Aleteia

In Praise of Experience (Hint: Leave your Missalette at Home)

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Stop over-thinking it and start living it

I want to give two thumbs up for good old-fashioned experience, just experiencing life to its top … just having an experience! Too often in today’s hurried age and also in this time of 24×7 news, we rush past experience right to analysis. Too often we insist on knowing immediately what something “means” and what to think about it. This rush to think and analyze often happens before the experience is even over. And, of course, analyzing something before all the facts are in leads to limited, often poor analysis. Two old sayings come to mind:

1. Don’t Think … Look! We miss so much of life when we retreat into our brains for immediate analysis. I recently went to an art exhibit called “The Sacred Made Real.” As you walk in, you are handed a thick pamphlet describing each of the works. This is fine, I thought, but before I read a word I wandered through and gazed upon each marvelous work. Some of the works were mysterious to me: “Who was this?” I thought. But the mystery was part of the experience. Only later did I go back and read about each work. I also noticed many people buried in their little pamphlets barely looking at the actual artwork beyond an occasional glance. Most of their time was spent reading. There were others who had headphones on, which allows a better look, but still fills your head with information too soon. Another variant on this saying is “Don’t Think … Listen!” So often when listening to others, we pick up a few words or a sentence and then zap! — our mind lights up as we start thinking about how we’re going to answer them and we miss most of what they are saying to us.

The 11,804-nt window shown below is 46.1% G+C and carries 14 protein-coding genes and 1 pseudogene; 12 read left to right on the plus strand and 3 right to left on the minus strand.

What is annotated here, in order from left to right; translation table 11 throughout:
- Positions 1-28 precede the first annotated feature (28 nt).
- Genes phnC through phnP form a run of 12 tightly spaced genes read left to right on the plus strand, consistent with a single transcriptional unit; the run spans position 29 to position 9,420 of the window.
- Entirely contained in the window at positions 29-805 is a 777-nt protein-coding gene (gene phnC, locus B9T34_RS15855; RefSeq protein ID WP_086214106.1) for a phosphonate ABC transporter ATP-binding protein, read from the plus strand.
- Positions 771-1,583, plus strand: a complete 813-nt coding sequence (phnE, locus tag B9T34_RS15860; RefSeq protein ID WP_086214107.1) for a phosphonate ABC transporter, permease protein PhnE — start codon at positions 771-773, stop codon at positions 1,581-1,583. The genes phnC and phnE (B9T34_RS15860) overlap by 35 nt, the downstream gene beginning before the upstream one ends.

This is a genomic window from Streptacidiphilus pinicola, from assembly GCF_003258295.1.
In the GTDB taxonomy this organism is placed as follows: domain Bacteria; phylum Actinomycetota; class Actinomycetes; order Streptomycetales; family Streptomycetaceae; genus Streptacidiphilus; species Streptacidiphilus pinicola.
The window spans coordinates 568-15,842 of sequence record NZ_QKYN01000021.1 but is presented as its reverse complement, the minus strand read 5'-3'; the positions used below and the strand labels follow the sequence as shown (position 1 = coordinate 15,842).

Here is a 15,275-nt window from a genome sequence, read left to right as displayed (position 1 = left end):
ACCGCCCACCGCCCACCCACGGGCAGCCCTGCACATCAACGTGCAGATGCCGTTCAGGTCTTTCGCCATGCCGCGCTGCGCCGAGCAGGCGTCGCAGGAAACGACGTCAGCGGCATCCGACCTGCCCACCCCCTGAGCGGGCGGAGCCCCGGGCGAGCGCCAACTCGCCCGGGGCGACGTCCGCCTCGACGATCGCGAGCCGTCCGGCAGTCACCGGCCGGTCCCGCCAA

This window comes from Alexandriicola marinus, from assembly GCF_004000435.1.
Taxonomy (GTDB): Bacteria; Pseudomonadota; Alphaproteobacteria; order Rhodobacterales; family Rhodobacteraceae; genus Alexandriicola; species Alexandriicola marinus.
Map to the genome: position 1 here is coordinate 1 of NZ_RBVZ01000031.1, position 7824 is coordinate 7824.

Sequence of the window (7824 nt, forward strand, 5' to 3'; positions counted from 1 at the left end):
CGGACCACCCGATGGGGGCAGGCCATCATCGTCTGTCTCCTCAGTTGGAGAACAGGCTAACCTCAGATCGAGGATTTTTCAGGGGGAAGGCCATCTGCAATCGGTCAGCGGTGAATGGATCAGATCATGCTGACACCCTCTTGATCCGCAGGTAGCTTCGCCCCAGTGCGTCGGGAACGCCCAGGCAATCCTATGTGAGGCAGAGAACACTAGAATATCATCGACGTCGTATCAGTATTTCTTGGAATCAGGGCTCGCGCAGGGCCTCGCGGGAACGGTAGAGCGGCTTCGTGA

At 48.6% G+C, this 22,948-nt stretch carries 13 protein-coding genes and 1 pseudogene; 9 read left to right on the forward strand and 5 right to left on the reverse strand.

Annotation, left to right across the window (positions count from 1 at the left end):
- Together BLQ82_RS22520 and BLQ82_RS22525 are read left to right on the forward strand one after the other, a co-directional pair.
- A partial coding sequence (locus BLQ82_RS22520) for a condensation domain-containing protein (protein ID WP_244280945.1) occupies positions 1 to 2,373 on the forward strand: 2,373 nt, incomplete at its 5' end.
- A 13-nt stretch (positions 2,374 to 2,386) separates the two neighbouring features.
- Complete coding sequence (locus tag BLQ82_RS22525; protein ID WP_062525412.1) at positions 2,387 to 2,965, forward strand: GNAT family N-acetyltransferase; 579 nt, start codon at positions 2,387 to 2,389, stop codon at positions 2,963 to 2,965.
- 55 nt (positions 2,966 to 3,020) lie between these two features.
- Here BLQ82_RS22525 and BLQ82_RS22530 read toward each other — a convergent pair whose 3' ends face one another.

2. Don’t just do something, stand there. With all of our activism, we seldom savor life. Few people take a Sabbath rest anymore. Few eat dinner with their families. Few even know how to chill and just relax. Even vacations are often packed so full of activities and destinations that there is little time to actually experience what one is doing. I live near the U.S. Capitol, and observing how some people are so busy taking pictures of it, I wonder if they ever really see or experience the Capitol.

Even in the sacred liturgy we get things wrong today. Consider the following:

1. It’s a First Holy Communion or perhaps a wedding. As the children come down the aisle, or perhaps the bride, dozens of cameras and cell phones are held aloft. Annoying flashes go off, creating a strobe effect. People scramble to get into better positions for a picture. In recent years, I have had to forbid the use of cameras. For a wedding, the bride and groom are permitted to hire a professional photographer. For First Holy Communion and Confirmation, we permit one professional photographer to take pictures for the entire group. But otherwise, I instruct the assembled people that the point of the Liturgy is to worship God, to pray, and to experience the Lord’s ministry to us. I insist that they put away their cameras and actually experience the Sacrament being celebrated and the mysteries unfolding before them.

2. A few years ago, I was privileged to be among the chief clergy for a Solemn High Pontifical Mass in the Old Latin Form at the Basilica here in D.C. The liturgy was quite complicated, to be sure. We rehearsed the day before and as the rehearsal drew to a close I said to whole crew of clergy and servers, “OK, tomorrow during the Mass, don’t forget to worship God!” We all laughed because it is possible to get so wrapped up in thinking about what is next, and about what I have to do, that we forget to pray! The next day, I told God that no matter what, I was here to worship Him. I am grateful that He gave me a true spirit of recollection at that Mass. I did mix up a minor detail, but in the end, I experienced God and did not forget to worship Him. Success! Thank you, Lord!

3. The Mass is underway in a typical Catholic parish.